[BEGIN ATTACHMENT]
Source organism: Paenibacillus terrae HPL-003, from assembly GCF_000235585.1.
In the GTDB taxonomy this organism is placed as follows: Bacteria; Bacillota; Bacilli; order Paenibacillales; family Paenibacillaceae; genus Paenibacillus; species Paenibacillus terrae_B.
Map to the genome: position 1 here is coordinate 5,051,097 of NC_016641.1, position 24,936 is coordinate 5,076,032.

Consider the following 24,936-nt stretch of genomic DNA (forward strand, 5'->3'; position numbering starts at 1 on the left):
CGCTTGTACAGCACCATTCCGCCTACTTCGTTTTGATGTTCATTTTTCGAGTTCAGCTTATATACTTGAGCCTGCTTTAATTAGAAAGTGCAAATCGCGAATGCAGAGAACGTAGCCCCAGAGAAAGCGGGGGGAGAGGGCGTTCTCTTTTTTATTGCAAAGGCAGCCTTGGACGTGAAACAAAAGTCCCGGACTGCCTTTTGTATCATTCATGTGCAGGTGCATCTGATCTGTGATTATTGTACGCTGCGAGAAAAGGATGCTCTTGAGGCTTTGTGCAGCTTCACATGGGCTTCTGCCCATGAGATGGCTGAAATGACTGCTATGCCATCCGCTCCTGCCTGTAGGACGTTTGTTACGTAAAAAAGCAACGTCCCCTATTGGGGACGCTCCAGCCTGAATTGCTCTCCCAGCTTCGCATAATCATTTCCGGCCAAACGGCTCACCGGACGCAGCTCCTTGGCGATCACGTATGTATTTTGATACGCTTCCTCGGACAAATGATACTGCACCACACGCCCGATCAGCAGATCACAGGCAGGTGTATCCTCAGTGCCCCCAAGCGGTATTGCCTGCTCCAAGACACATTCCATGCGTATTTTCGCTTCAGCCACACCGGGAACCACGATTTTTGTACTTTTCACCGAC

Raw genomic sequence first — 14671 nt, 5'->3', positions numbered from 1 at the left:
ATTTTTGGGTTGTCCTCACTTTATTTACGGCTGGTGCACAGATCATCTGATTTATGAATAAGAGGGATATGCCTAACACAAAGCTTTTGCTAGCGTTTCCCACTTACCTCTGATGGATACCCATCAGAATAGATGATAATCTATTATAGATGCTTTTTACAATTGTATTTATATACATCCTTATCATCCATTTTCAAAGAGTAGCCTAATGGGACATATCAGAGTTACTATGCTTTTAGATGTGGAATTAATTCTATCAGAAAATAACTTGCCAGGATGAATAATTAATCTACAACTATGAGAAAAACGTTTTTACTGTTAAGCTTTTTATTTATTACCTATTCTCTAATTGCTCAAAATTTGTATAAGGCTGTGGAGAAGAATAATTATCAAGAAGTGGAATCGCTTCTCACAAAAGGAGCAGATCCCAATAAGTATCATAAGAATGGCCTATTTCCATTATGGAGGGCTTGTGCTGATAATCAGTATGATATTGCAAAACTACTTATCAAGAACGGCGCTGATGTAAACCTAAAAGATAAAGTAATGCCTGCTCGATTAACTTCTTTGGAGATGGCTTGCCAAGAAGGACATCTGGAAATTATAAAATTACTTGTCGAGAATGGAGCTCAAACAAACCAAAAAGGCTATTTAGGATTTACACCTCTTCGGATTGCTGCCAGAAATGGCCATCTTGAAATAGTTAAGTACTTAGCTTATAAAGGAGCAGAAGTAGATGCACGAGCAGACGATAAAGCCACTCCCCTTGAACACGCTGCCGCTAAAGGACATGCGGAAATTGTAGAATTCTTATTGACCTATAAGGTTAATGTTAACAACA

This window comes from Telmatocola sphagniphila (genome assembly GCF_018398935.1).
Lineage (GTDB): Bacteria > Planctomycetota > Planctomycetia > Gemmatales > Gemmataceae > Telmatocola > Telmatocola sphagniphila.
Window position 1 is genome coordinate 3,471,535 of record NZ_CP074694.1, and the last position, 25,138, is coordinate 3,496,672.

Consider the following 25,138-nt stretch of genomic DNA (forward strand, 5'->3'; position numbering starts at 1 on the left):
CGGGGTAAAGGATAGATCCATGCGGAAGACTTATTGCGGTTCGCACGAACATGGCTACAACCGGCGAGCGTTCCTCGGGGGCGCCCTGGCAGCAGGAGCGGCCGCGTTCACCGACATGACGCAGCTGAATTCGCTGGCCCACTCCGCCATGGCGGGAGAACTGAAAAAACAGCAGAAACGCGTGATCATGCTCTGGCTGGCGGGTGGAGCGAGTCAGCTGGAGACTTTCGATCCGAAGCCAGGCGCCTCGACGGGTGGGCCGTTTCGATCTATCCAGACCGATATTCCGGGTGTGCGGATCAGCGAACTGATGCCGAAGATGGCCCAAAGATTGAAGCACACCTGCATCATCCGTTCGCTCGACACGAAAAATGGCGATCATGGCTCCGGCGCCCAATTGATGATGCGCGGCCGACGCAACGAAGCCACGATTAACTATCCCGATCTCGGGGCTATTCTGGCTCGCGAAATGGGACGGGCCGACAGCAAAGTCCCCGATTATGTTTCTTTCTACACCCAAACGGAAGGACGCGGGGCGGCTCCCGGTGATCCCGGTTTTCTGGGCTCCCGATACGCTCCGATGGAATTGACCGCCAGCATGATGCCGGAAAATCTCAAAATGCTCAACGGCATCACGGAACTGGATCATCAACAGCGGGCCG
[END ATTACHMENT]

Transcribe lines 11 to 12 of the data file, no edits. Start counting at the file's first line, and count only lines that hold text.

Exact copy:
Consider the following 25,138-nt stretch of genomic DNA (forward strand, 5'->3'; position numbering starts at 1 on the left):
CGGGGTAAAGGATAGATCCATGCGGAAGACTTATTGCGGTTCGCACGAACATGGCTACAACCGGCGAGCGTTCCTCGGGGGCGCCCTGGCAGCAGGAGCGGCCGCGTTCACCGACATGACGCAGCTGAATTCGCTGGCCCACTCCGCCATGGCGGGAGAACTGAAAAAACAGCAGAAACGCGTGATCATGCTCTGGCTGGCGGGTGGAGCGAGTCAGCTGGAGACTTTCGATCCGAAGCCAGGCGCCTCGACGGGTGGGCCGTTTCGATCTATCCAGACCGATATTCCGGGTGTGCGGATCAGCGAACTGATGCCGAAGATGGCCCAAAGATTGAAGCACACCTGCATCATCCGTTCGCTCGACACGAAAAATGGCGATCATGGCTCCGGCGCCCAATTGATGATGCGCGGCCGACGCAACGAAGCCACGATTAACTATCCCGATCTCGGGGCTATTCTGGCTCGCGAAATGGGACGGGCCGACAGCAAAGTCCCCGATTATGTTTCTTTCTACACCCAAACGGAAGGACGCGGGGCGGCTCCCGGTGATCCCGGTTTTCTGGGCTCCCGATACGCTCCGATGGAATTGACCGCCAGCATGATGCCGGAAAATCTCAAAATGCTCAACGGCATCACGGAACTGGATCATCAACAGCGGGCCG